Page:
Wednesday, May 18, 2011

Gaucho del norte

long time ago I painted this watercolor . I only have a poor scan since I had given the original to a friend and consequently we lost touch.
I copied a painting that was from an English language book on the South American horsemen, especially the gauchos I think, and it was black and white. I think it was  titled el gaucho del norte, and this implies Argentina, and judging from the horse's head it was depicting a criollo horse.
I wonder if anyone, looking at my copy, may know  the name of its original painter and when it was painted?


Philip said...

Love the leather leg flaps. Imagine scales on top of the flaps and you will have perfect Saka, Persian, Seleucid,... leg defenders.
I was wondering what the smaller triangular - piece (top) of the flaps is? Is this maybe a piece of the flaps what must be attached to the rider's back (girdle) to hold the flaps in place?

Philip said...

Saka, Persians and later the Early Parthians and Seleucids(before they began to use laminated leg armor, laminated arm armor they used already)used the same kind of leg flaps.
These flaps hung suspended from the horse's neck by means of a band which linked the 2 flaps together and which was hung over the horse's neck.
To keep them tightly in place and enclosing the legs firmly the top of the flaps were attached to the rider's back by means of his belt. Detached from the rider's belt, both tops would have felt downwards, like being folded against the main body of the flaps, just as can be seen in the painting you published.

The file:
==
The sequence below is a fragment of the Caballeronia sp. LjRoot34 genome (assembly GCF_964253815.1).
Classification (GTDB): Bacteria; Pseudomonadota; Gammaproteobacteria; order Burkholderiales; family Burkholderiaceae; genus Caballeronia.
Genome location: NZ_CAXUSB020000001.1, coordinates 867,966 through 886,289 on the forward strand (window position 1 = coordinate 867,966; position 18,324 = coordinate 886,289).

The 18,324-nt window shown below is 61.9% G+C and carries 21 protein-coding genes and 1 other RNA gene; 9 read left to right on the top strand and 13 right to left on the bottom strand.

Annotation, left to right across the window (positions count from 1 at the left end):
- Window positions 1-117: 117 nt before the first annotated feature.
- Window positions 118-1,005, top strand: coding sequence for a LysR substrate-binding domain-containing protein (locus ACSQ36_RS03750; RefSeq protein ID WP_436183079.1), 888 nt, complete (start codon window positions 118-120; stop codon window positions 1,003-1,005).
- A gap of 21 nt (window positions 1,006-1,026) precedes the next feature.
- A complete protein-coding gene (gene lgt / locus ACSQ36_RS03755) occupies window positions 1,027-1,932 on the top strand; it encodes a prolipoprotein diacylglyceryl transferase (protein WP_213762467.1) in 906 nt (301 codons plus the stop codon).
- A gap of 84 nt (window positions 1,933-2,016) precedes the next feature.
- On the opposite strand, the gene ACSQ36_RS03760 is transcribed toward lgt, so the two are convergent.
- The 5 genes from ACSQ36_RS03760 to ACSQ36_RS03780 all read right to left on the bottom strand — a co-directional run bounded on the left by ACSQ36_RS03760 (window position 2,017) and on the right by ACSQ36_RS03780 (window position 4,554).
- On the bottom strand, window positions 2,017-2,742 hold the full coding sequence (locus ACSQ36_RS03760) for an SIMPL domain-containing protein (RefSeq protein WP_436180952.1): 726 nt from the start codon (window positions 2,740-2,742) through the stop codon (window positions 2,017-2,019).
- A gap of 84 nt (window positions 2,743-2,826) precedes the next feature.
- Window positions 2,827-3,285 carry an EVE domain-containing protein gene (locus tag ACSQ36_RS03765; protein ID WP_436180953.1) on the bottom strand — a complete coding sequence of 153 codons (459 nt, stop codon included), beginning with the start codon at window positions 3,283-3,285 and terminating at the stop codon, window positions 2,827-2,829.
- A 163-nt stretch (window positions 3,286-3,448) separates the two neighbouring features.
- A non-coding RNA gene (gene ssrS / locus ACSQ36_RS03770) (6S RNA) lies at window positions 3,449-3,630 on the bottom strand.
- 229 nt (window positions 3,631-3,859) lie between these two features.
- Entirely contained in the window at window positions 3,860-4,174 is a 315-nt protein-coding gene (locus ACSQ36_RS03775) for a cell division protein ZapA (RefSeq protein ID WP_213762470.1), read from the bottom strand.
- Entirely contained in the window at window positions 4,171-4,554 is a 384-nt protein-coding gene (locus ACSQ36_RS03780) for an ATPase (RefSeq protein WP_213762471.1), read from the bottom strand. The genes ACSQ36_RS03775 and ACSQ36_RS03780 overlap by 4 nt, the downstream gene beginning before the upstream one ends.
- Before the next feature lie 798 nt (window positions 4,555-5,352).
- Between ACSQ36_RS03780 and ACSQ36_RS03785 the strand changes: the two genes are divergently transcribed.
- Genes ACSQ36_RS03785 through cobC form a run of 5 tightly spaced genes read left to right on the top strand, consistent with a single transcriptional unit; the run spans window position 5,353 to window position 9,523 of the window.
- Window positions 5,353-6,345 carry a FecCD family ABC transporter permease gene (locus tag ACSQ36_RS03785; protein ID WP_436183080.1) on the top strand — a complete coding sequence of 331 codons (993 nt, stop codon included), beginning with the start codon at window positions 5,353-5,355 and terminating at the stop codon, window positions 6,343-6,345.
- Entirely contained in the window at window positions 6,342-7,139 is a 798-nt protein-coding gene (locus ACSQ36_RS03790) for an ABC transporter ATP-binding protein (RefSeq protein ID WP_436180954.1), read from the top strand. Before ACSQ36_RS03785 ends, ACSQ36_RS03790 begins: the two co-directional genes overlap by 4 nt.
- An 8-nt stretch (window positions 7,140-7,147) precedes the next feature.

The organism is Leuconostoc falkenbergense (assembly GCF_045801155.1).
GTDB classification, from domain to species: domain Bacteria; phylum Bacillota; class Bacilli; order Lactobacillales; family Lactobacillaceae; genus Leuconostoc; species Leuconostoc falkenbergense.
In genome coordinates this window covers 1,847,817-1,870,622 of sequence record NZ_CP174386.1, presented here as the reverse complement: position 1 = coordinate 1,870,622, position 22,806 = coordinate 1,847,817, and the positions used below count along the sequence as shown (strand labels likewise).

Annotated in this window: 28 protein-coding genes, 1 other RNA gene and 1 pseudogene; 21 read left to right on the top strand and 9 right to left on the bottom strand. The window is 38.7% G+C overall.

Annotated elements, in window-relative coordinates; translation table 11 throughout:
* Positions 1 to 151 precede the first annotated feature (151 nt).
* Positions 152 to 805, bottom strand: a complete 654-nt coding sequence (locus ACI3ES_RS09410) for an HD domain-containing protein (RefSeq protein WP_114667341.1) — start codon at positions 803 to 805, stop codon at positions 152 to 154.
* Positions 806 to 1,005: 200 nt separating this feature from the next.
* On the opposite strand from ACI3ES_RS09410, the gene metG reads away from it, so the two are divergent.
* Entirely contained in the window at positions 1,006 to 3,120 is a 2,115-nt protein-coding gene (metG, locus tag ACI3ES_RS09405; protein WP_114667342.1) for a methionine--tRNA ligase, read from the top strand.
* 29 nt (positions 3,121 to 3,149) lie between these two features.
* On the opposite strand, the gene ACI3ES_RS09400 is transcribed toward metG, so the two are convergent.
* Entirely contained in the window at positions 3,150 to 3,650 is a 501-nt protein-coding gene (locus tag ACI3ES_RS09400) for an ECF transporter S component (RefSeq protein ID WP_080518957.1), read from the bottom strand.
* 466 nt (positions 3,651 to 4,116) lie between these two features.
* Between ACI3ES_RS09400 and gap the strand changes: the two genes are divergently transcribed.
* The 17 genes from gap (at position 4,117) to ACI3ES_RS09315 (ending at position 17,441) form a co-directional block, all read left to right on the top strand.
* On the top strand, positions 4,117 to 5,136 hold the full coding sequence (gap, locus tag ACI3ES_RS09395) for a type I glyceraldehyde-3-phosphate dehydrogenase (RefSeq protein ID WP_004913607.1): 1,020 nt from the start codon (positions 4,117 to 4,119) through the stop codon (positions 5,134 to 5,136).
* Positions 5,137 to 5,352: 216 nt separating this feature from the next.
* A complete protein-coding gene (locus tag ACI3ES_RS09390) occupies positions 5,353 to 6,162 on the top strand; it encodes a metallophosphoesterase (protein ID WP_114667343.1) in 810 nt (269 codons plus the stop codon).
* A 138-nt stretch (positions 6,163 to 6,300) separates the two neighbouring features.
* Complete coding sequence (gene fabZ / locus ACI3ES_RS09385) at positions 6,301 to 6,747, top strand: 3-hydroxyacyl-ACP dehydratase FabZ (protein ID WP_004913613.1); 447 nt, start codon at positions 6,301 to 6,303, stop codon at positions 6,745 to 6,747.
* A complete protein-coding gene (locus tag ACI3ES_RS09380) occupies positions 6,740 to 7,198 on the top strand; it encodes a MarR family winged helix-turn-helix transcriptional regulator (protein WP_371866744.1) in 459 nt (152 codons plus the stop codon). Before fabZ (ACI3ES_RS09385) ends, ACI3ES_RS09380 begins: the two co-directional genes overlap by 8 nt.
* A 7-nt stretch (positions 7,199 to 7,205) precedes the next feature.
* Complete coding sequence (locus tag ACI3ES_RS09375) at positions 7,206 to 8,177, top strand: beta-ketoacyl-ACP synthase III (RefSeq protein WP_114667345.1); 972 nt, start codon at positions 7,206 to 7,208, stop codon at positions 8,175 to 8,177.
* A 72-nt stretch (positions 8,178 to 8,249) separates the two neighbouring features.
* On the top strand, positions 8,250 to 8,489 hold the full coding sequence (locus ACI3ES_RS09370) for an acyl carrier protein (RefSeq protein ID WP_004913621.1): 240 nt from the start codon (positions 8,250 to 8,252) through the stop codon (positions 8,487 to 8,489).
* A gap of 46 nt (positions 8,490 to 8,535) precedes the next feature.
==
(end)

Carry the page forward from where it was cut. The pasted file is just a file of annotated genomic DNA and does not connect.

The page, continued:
That's why I asked if the tops of the Gaucho's flaps also were intended to be fastened at the rider's belt.
Anyhow, maybe a good tip to draw an Early Parthian or Saka full armoured warrior.

Dario T. W. said...

thanks for your comment - I have been busy with other things so my posting is sporadic, I already have drawings of this device on a Saka/Persian horseman, I just have not gotten to writing on it yet, so it will have to wait...
I also will post something more substantial about the Argentinian horse tack in the fashion shown in this picture (and this tack 'steppe' aspects) - but this brush protection is not connected to the rider's back, but hangs freely from the saddle' pommel. It is usually made out of raw cow hide so it is stiff, and it is used mostly in the northern Argentina (el noroeste).
I am not sure if the Saka/ Persians actually attached the leg flaps to their rear, dangerous idea for a rider going into a battle, I think.